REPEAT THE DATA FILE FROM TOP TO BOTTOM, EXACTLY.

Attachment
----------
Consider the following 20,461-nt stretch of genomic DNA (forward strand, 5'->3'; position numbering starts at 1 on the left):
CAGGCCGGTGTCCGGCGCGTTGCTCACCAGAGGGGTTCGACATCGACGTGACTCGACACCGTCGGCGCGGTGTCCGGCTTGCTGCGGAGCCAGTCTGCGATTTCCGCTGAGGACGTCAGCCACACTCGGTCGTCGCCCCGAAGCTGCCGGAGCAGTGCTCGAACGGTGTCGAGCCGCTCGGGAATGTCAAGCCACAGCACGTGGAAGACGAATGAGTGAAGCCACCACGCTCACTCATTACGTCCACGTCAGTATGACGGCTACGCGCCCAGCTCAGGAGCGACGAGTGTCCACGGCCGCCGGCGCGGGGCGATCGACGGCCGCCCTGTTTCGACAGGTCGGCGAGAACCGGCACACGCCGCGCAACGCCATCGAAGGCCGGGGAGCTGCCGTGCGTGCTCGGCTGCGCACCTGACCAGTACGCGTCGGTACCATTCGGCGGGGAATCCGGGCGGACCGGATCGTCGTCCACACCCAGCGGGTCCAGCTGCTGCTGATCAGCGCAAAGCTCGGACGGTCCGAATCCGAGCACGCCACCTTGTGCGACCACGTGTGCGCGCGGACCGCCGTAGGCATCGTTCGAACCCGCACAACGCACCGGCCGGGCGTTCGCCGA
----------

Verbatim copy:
Consider the following 20,461-nt stretch of genomic DNA (forward strand, 5'->3'; position numbering starts at 1 on the left):
CAGGCCGGTGTCCGGCGCGTTGCTCACCAGAGGGGTTCGACATCGACGTGACTCGACACCGTCGGCGCGGTGTCCGGCTTGCTGCGGAGCCAGTCTGCGATTTCCGCTGAGGACGTCAGCCACACTCGGTCGTCGCCCCGAAGCTGCCGGAGCAGTGCTCGAACGGTGTCGAGCCGCTCGGGAATGTCAAGCCACAGCACGTGGAAGACGAATGAGTGAAGCCACCACGCTCACTCATTACGTCCACGTCAGTATGACGGCTACGCGCCCAGCTCAGGAGCGACGAGTGTCCACGGCCGCCGGCGCGGGGCGATCGACGGCCGCCCTGTTTCGACAGGTCGGCGAGAACCGGCACACGCCGCGCAACGCCATCGAAGGCCGGGGAGCTGCCGTGCGTGCTCGGCTGCGCACCTGACCAGTACGCGTCGGTACCATTCGGCGGGGAATCCGGGCGGACCGGATCGTCGTCCACACCCAGCGGGTCCAGCTGCTGCTGATCAGCGCAAAGCTCGGACGGTCCGAATCCGAGCACGCCACCTTGTGCGACCACGTGTGCGCGCGGACCGCCGTAGGCATCGTTCGAACCCGCACAACGCACCGGCCGGGCGTTCGCCGA